The Help Tutor: Does Metacognitive Feedback Improve Students’ Help-Seeking Actions, Skills and Learning?
Students often use available help facilities in an unproductive fashion. To improve students’ help-seeking behavior we built the Help Tutor – a domain-independent agent that can be added as an adjunct to Cognitive Tutors. Rather than making help-seeking decisions for the students, the Help Tutor teaches better help-seeking skills by tracing students actions on a (meta)cognitive help-seeking model and giving students appropriate feedback. In a classroom evaluation the Help Tutor captured help-seeking errors that were associated with poorer learning and with poorer declarative and procedural knowledge of help seeking. Also, students performed less help-seeking errors while working with the Help Tutor. However, we did not find evidence that they learned the intended help-seeking skills, or learned the domain knowledge better. A new version of the tutor that includes a self-assessment component and explicit help-seeking instruction, complementary to the metacognitive feedback, is now being evaluated.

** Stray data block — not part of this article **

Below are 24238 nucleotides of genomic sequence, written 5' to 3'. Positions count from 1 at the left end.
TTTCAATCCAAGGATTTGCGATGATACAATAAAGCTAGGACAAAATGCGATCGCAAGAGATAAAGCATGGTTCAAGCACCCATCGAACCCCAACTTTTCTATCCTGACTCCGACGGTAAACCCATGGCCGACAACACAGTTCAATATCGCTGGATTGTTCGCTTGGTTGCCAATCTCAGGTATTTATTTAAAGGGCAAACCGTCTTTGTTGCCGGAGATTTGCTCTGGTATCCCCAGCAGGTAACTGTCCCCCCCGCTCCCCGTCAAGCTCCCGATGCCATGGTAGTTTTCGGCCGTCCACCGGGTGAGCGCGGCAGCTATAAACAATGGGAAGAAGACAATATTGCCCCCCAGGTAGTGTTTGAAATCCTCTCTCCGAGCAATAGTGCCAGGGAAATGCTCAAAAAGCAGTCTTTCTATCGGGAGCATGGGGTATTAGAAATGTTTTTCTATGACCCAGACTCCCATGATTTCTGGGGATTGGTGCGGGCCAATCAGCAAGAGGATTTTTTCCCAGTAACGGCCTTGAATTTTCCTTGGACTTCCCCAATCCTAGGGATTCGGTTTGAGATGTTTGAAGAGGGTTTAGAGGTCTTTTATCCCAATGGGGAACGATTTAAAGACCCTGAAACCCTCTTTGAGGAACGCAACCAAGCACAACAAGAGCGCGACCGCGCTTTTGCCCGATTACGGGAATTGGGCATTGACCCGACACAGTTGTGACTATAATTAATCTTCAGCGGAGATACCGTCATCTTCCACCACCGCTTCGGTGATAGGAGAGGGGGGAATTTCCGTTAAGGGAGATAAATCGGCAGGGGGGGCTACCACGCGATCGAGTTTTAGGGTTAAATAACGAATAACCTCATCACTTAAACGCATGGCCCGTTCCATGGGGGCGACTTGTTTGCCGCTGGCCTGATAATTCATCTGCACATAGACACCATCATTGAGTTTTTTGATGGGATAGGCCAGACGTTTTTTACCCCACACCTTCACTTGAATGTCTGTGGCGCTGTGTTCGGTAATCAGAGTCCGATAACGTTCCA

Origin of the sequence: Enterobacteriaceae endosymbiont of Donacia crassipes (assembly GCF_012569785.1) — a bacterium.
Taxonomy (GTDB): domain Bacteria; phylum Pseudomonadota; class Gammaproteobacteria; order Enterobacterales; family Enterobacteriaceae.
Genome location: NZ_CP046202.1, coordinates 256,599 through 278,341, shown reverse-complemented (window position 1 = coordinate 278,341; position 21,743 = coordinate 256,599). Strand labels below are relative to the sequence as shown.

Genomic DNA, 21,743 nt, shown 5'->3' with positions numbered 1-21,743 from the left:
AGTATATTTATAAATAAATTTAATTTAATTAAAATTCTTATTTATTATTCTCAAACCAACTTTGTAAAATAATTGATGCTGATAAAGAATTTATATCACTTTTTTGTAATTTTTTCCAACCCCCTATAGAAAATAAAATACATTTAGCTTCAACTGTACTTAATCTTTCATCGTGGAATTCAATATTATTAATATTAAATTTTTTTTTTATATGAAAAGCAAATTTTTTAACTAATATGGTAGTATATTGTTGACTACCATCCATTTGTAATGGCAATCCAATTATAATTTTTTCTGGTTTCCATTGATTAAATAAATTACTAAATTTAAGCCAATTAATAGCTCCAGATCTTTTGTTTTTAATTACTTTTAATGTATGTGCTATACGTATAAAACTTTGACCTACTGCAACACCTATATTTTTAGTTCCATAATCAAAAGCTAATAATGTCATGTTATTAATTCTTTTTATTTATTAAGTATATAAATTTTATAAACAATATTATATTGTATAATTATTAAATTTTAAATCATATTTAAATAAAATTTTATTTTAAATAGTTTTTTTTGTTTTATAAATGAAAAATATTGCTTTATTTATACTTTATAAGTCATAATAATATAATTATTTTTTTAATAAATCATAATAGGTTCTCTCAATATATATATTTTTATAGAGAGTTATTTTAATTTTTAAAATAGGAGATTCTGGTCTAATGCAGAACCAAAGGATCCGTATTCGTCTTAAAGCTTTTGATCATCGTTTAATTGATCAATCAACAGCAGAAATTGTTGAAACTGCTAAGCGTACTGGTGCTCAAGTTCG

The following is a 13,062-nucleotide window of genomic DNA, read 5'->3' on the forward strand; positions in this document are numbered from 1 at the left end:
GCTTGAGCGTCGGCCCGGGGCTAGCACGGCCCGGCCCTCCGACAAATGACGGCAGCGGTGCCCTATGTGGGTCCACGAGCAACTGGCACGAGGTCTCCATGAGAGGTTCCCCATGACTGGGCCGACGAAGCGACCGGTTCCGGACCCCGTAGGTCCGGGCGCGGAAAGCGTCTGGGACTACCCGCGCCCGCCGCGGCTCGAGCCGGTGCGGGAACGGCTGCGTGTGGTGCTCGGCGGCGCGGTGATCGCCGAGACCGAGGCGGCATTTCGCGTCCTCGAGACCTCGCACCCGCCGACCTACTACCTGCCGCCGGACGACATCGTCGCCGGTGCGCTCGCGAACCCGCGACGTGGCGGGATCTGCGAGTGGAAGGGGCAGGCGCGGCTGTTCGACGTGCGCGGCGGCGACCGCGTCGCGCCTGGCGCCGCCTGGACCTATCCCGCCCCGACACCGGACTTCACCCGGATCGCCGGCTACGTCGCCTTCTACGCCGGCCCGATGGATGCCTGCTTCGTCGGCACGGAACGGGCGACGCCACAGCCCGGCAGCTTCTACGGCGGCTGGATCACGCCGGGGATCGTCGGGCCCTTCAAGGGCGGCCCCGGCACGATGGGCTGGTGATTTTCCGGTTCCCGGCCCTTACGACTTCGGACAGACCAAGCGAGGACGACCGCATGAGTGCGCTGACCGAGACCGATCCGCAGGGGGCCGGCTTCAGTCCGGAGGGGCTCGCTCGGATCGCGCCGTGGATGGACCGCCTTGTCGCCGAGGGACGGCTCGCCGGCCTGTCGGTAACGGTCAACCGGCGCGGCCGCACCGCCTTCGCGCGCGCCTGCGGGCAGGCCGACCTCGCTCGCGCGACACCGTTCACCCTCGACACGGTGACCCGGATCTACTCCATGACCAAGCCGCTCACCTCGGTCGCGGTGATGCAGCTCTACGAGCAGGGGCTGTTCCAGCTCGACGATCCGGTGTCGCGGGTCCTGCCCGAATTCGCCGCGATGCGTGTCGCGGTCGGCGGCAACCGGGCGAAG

KeywordsProcedural Knowledge Metacognitive Skill Intelligent Tutor System Instructional Explanation Cognitive Tutor
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